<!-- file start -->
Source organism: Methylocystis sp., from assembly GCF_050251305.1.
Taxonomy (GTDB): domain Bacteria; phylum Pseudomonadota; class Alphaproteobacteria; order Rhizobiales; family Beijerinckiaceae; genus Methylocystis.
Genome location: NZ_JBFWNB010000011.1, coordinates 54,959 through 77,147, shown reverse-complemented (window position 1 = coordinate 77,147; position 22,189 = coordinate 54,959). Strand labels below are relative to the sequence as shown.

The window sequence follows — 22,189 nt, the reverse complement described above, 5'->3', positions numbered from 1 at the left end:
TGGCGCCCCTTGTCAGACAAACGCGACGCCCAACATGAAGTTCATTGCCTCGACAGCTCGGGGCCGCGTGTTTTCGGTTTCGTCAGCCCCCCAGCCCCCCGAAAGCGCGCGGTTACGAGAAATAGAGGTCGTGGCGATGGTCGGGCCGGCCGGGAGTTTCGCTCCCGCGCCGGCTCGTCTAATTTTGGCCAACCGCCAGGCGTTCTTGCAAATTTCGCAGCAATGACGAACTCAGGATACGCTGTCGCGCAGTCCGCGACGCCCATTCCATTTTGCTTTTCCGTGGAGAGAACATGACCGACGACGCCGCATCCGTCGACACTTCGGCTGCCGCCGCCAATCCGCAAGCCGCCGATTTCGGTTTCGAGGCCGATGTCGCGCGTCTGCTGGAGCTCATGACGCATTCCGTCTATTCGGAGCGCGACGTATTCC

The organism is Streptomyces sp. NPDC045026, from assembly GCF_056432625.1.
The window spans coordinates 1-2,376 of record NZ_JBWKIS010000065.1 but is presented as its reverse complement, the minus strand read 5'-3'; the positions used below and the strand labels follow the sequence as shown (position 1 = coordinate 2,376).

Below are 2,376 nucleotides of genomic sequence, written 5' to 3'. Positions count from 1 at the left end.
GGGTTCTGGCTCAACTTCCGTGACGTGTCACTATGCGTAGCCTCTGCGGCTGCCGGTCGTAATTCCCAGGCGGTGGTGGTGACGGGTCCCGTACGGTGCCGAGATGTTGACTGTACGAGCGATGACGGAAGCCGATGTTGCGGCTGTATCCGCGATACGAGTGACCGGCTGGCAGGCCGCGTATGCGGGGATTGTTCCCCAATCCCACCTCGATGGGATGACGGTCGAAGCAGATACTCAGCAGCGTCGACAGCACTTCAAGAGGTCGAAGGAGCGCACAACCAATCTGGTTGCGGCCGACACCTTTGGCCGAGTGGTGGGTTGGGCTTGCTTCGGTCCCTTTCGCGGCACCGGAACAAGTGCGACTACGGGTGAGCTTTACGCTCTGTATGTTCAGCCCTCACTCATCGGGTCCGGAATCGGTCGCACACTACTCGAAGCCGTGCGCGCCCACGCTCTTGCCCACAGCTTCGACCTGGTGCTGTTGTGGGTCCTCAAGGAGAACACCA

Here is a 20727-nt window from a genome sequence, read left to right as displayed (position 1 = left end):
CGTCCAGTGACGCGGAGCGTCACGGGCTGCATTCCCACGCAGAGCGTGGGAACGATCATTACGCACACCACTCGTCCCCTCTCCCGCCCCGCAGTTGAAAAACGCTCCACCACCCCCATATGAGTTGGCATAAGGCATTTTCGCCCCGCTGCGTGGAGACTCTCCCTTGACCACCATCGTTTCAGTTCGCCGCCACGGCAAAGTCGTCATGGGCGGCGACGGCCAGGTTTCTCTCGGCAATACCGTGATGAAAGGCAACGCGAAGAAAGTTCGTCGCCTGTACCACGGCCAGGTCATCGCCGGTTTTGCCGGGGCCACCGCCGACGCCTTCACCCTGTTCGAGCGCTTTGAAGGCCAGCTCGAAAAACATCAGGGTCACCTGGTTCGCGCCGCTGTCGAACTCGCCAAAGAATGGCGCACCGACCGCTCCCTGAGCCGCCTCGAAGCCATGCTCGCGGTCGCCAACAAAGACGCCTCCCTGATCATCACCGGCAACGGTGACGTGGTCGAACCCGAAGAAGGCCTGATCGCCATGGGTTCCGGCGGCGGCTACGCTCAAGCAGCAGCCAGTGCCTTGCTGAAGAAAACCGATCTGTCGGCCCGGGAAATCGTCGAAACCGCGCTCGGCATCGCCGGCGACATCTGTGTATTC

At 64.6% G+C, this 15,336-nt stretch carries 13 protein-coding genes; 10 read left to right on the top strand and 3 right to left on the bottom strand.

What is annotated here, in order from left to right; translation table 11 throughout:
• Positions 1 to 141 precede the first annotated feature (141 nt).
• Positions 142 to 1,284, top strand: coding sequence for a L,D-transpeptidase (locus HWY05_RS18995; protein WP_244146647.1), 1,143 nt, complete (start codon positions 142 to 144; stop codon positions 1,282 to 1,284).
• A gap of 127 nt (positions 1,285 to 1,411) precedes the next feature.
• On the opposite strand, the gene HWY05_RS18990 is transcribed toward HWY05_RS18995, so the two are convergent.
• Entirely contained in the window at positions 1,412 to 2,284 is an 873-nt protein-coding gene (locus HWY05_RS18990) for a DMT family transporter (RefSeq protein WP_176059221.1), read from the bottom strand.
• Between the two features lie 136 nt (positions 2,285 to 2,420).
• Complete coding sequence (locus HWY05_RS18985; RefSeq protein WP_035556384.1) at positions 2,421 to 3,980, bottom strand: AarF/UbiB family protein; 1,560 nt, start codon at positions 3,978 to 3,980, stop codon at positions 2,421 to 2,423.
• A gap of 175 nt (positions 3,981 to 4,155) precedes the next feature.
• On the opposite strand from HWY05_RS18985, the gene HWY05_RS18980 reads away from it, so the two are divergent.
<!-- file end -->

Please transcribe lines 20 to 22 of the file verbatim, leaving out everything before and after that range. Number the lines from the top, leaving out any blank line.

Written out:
• Complete coding sequence (locus HWY05_RS18985; RefSeq protein WP_035556384.1) at positions 2,421 to 3,980, bottom strand: AarF/UbiB family protein; 1,560 nt, start codon at positions 3,978 to 3,980, stop codon at positions 2,421 to 2,423.
• A gap of 175 nt (positions 3,981 to 4,155) precedes the next feature.
• On the opposite strand from HWY05_RS18985, the gene HWY05_RS18980 reads away from it, so the two are divergent.